I asked Charles Lefevre of Eugene, Ore., a Ph.D. in mycology and owner of New World Truffieres, which sells oak and hazelnut trees inoculated with truffle spores, to tell me how he's heard Italian white truffles described.
"One description was goat piss, which I think is pretty close," he said. "Another was dead mouse trapped in a wall. The kinder description is garlicky.
"The typical response when people smell Italian white truffles is, 'Get that thing away from me,' " Lefevre said.
"It's a foul aroma, a nasty aroma — and some people just absolutely love it. And I'm one of them."
Blaylock is one of those people, too. The 27-year-old swears he's so attuned to truffle scent, he can smell it in the forest air during peak season. When he handed me a couple of young white truffles to sniff during our Saturday morning foray, their funky, beguiling odor overwhelmed my senses for a second. The smell was both alluring and repulsive.
European truffles can sell for a staggering $1,000-$2,000 a pound, which is part of the reason food lovers experience the fungus so fleetingly in grated sprinkles and paper-thin slices. A Hong Kong businessman paid more than $160,000 two months ago at auction for a 1.5-kilogram white truffle from Alba, Italy. I recently found a quarter-size Alba white truffle at DeLaurenti specialty market in Seattle that was $88.
Equally good Oregon varieties sell for a fraction of the European kind, sometimes just $100 a pound — still steep, for sure.
But for a small contingent of Northwest truffle fans who know what to look for and where, excellent specimens come for free right in our own backyard.
Truffles grow just below ground in a symbiotic relationship with the roots of trees. So you have to rut around in the cold, wet dirt for them, often with the help of a garden tool — or, as the Europeans have been doing for eons, truffle-sniffing pigs or dogs.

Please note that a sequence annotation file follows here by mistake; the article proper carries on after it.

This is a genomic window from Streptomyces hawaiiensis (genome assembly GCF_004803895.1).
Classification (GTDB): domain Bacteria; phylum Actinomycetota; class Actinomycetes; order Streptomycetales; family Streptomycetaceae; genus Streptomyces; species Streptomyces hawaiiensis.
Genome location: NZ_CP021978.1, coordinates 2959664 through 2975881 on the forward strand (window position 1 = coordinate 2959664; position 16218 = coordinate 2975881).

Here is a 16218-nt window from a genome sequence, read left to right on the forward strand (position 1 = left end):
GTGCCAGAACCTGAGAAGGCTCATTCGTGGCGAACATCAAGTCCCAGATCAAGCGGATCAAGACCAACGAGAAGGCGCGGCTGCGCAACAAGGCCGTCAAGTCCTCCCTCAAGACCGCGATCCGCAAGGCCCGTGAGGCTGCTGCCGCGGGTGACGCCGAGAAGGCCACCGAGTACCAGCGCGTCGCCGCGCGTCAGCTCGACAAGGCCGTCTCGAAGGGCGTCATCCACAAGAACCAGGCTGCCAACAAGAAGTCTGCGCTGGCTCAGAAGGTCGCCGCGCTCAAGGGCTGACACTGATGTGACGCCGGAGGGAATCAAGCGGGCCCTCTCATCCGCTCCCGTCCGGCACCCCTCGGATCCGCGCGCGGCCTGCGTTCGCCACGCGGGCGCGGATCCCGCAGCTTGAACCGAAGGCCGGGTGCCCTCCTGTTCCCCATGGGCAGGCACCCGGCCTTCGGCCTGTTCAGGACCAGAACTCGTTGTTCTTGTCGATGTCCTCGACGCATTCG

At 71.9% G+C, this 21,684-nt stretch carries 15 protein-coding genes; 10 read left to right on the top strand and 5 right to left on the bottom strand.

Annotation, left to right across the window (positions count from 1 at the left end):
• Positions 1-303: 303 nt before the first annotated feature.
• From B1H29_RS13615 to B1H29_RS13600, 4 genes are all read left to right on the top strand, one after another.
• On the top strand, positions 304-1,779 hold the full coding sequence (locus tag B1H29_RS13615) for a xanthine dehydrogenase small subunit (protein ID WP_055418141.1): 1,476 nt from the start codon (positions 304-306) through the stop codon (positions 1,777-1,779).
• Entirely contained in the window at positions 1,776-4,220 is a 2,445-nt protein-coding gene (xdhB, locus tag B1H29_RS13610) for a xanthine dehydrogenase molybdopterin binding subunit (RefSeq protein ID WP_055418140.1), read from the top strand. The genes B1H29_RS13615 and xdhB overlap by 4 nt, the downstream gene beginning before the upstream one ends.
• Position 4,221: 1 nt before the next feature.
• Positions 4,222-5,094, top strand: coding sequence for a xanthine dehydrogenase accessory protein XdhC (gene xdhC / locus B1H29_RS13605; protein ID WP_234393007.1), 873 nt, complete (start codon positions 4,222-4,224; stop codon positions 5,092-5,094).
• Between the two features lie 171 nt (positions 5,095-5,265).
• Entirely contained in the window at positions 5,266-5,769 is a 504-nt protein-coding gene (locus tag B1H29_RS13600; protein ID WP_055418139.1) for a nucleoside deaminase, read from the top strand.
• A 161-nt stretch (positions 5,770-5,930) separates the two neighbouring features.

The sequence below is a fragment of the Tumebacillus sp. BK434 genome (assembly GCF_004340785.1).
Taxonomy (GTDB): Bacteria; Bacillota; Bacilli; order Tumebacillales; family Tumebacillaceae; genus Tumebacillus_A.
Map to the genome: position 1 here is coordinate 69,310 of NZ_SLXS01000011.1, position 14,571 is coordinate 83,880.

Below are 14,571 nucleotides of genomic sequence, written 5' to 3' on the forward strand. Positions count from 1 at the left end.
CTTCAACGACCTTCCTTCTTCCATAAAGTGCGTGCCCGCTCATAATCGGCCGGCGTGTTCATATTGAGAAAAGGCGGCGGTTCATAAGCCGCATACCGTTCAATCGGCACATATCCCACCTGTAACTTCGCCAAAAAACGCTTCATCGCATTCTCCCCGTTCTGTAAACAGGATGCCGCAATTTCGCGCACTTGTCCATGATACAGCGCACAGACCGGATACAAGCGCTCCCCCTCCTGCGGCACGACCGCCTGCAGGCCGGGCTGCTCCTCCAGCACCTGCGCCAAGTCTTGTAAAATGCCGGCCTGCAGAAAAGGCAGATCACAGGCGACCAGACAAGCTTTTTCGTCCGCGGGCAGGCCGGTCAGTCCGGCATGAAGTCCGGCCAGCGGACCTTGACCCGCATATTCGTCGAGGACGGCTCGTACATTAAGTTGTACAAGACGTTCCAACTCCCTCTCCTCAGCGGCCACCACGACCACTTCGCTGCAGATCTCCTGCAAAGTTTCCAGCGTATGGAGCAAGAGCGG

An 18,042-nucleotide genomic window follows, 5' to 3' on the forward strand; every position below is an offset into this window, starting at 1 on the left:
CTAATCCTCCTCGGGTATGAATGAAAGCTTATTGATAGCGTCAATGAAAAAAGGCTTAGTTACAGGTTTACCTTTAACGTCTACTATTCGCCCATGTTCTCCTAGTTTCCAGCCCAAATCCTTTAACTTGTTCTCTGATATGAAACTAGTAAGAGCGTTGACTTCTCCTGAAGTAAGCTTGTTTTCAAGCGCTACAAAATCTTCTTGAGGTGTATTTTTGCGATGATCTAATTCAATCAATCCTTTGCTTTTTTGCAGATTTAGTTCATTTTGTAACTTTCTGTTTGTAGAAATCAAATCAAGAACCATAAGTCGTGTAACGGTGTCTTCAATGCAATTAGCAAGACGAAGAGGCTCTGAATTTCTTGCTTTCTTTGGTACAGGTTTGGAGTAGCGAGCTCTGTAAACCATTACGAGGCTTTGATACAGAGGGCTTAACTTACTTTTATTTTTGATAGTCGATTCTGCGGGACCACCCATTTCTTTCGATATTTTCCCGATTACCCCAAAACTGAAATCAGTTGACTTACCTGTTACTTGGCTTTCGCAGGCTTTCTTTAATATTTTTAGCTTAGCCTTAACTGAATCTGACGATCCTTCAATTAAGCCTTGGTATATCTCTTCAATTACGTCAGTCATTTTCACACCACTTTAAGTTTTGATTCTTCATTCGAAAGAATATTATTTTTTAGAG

Blaylock, who teaches culinary arts at Sea-Tac Occupational Skills Center in Burien, goes on weekend truffle outings with friends and associates and celebrates a day's harvest by cooking up the freshly gathered ingredients in a "forage porridge" on his portable stove.
Just don't ask him or any other truffle gatherer to share their favorite locations. "Truffle hunters are kind of protective."
Lefevre said that in many cases, mushroom hunters wind up knocking on doors to ask property owners for permission to hunt truffles on their land. Some public lands in Washington allow berry and mushroom picking for personal use but may discourage or forbid disturbing the soil.
When I joined Blaylock and his friend, Ryan Harris, of Olympia, for the truffling demonstration, he peppered me with truffle anecdotes, truffle trivia and truffle recipes, the kind of small talk essential to passing the time on an outing.